My last article, in POND Trade Magazine’s May/June issue, tackled how to create email campaigns and avoid ending up in the dreaded SPAM folder, make sure you read that again as all of that information fits in here as well.
Social Media is such a new and constantly evolving part of online interactions and marketing. But when it comes to your business, the approach is much different than your personal endeavors.
Whether you Tweet, Facebook, or get LinkedIn, the first thing you have to do is ask yourself what you are trying to accomplish on these platforms. Define your goals and set parameters for your ‘conversation’. Yes. I said conversation. It is called ‘Social Media’ for a very good reason. The intent is for the users to actually be SOCIAL.
Also, it is nice to have ‘Friends’ and ‘Fans’ (or ‘Like’ now other pages) of your colleagues & peers, but are they really going to make you money? NO. You need to be ‘friends’ with your customers & potential customers. (It is a matter of debate with me as to whether it is better for our industry, not all industries, to have your business set up as a personal page or fan page. I recommend devoting time to both equally and determining which one is more successful for you.) For me & my thoughts for our industry (small business in particular), most likely your ‘fan’ pages will not attract fans the way a celebrity’s page will, or a large restaurant chain, or a local popular hangout and does not have the same comedic appeal as the ‘I don’t know Where Waldo is, nor do I care’ page. It is easier to request ‘friends’ than recommend a page. This is something you have to consider when utilizing these applications. When you do get social, please Don’t:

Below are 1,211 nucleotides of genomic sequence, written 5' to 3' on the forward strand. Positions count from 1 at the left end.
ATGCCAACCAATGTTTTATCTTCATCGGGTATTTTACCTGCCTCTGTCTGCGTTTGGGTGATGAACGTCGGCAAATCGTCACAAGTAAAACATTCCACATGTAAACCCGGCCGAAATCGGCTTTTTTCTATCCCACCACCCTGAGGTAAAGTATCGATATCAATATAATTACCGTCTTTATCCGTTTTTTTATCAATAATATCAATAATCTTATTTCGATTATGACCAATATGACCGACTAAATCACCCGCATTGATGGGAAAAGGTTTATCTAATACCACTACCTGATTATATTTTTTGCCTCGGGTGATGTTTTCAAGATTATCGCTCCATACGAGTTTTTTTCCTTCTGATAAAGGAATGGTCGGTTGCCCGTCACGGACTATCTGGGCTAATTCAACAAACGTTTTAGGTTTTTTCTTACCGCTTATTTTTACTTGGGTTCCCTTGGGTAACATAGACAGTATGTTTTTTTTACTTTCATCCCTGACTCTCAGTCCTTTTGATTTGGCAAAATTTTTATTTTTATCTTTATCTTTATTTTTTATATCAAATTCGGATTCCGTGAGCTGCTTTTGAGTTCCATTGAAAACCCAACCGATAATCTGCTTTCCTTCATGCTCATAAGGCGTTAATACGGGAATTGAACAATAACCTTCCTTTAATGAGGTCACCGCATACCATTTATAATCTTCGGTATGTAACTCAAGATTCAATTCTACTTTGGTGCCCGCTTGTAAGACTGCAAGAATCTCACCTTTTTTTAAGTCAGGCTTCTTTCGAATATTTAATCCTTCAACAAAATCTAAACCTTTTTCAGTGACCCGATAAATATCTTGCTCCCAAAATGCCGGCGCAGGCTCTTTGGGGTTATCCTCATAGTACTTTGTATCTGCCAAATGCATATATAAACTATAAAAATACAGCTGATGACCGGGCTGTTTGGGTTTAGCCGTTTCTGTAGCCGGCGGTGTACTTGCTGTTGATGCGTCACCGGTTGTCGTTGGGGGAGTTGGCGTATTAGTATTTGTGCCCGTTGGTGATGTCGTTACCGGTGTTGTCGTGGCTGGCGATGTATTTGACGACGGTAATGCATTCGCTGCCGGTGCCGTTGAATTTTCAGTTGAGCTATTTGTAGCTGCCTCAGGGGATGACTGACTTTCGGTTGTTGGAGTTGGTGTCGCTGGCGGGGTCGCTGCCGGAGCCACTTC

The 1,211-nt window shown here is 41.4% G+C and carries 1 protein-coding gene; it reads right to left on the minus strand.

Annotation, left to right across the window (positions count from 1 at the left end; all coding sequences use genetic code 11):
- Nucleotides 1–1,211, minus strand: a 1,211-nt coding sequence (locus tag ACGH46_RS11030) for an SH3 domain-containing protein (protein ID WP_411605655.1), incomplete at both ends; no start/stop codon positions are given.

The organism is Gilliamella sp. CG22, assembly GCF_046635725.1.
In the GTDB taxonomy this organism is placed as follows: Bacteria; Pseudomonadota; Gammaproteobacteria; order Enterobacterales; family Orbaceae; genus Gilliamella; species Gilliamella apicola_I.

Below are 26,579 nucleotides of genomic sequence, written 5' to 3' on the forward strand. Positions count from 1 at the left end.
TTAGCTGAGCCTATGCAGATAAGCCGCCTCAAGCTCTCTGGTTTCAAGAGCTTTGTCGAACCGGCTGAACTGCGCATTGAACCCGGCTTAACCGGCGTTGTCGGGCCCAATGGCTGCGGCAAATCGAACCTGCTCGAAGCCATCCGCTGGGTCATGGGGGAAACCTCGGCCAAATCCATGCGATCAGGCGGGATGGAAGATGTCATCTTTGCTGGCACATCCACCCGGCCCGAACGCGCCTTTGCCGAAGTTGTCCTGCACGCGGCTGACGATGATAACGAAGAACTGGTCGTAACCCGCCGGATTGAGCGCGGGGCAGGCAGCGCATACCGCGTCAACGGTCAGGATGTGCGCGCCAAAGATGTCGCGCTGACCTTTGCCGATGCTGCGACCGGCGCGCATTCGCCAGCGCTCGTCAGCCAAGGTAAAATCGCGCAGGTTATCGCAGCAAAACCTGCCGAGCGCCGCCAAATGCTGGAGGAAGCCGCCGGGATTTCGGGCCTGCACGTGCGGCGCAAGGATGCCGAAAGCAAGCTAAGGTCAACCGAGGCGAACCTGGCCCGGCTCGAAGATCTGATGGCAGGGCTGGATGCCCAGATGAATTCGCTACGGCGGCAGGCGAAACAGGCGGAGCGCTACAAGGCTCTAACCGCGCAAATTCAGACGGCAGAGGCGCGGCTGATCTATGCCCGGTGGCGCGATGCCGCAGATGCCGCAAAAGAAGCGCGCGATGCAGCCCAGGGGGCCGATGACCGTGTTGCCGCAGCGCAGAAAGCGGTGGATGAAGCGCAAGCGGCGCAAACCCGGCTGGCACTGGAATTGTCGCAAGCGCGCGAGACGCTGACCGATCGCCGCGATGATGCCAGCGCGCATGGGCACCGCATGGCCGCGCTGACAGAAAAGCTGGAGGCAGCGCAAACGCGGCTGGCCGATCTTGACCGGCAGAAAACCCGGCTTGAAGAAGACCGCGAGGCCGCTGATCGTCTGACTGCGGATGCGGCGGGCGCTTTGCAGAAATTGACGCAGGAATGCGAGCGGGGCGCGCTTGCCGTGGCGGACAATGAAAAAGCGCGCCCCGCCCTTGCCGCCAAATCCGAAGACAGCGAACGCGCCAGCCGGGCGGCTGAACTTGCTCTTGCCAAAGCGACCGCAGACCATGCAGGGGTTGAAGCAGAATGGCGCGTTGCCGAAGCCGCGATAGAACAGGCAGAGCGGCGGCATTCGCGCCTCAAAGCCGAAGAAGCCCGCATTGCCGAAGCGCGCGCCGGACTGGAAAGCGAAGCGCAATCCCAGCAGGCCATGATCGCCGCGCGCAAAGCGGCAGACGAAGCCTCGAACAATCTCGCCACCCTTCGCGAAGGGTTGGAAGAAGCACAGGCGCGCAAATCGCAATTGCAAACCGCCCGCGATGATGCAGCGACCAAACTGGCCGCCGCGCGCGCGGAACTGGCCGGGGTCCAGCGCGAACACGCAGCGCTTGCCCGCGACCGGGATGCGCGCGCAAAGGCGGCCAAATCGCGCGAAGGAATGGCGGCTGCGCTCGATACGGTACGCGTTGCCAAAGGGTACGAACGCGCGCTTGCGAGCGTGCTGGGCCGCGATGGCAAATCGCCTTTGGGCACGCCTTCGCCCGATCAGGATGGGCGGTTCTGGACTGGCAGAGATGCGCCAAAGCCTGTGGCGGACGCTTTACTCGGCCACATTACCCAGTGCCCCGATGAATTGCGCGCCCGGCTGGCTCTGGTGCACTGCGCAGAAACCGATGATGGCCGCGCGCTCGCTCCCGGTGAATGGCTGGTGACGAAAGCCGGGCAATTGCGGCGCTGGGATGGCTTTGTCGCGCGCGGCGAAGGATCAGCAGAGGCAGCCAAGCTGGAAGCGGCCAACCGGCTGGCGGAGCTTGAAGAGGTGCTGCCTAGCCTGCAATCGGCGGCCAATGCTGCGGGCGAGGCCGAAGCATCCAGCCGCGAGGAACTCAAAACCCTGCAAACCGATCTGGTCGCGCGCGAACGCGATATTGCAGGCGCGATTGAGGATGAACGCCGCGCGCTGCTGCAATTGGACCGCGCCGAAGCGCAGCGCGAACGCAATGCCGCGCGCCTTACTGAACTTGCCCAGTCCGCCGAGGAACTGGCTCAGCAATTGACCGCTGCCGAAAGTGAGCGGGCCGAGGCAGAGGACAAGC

Advertise. Your Tweets, Status Updates, etc… should not be a constant opportunity to talk about your latest sale or promotion. In our industry, it often also means talking about your latest project or going on a rant about the quality of your work. It just won’t work for the reader and they will tune out.
Bring Jesus to that table. Sounds harsh I know but religion and business are not things that mix well. Remember separation of church and state? The founding fathers knew it too. Which brings me to…
Talk about which way you lean. I don’t care if you are on the far left, far right, or stuck in the middle, politically speaking that is. And your customers shouldn’t care either. And, if they do, you don’t really want them to know in case they are the polar opposite. Politics and religion polarize people and that is not something you want to do when communicating for your business.
Get personal. What I mean is (on Facebook, MySpace, etc…), don’t use your personal page as your business page and vice-versa. Your customers don’t want to know the intimate details of your life and relationships. Have a separate page for each and keep it that way. For both email campaigns and Social Media, Do:
KISS (Keep It Simple Stupid). Don’t get all technical on your audience. Write things in a way they will understand.
Give out valuable information. Talk about things that matter to your customers. Yes, they will OCCASIONALLY want to know what sales you have going on, but really they want to know how to get the most out of your products & services in a non-salesy way. The key to this is really understanding your audience.
Link. Provide links to websites and articles that will be valuable to your fans and friends. Let them know that you are constantly on the lookout for information for them and that you are a valuable resource to them.
Be Brief. No further explanation needed. This is very, very important in email campaigns.
Be Consistent. The hardest thing is making the commitment that once you start, you keep it going. If people start following you in Social Media and like what you have to say, they will look for your posts. The same thing applies to email campaigns. A well-done newsletter will be anxiously awaited by its recipients.
Website Content is a bit different. In my mind this is truly where ‘Content is King.’ Where there is bad content, there is anarchy.
My secret weapon (and this is top-secret information) for developing website content is (drum roll please…) THE OUTLINE.
It is something we all learned to do in school. We take information and we put it into outline form so that we can organize the information in a way that makes sense. The same can be applied to developing your website content. Here is an example: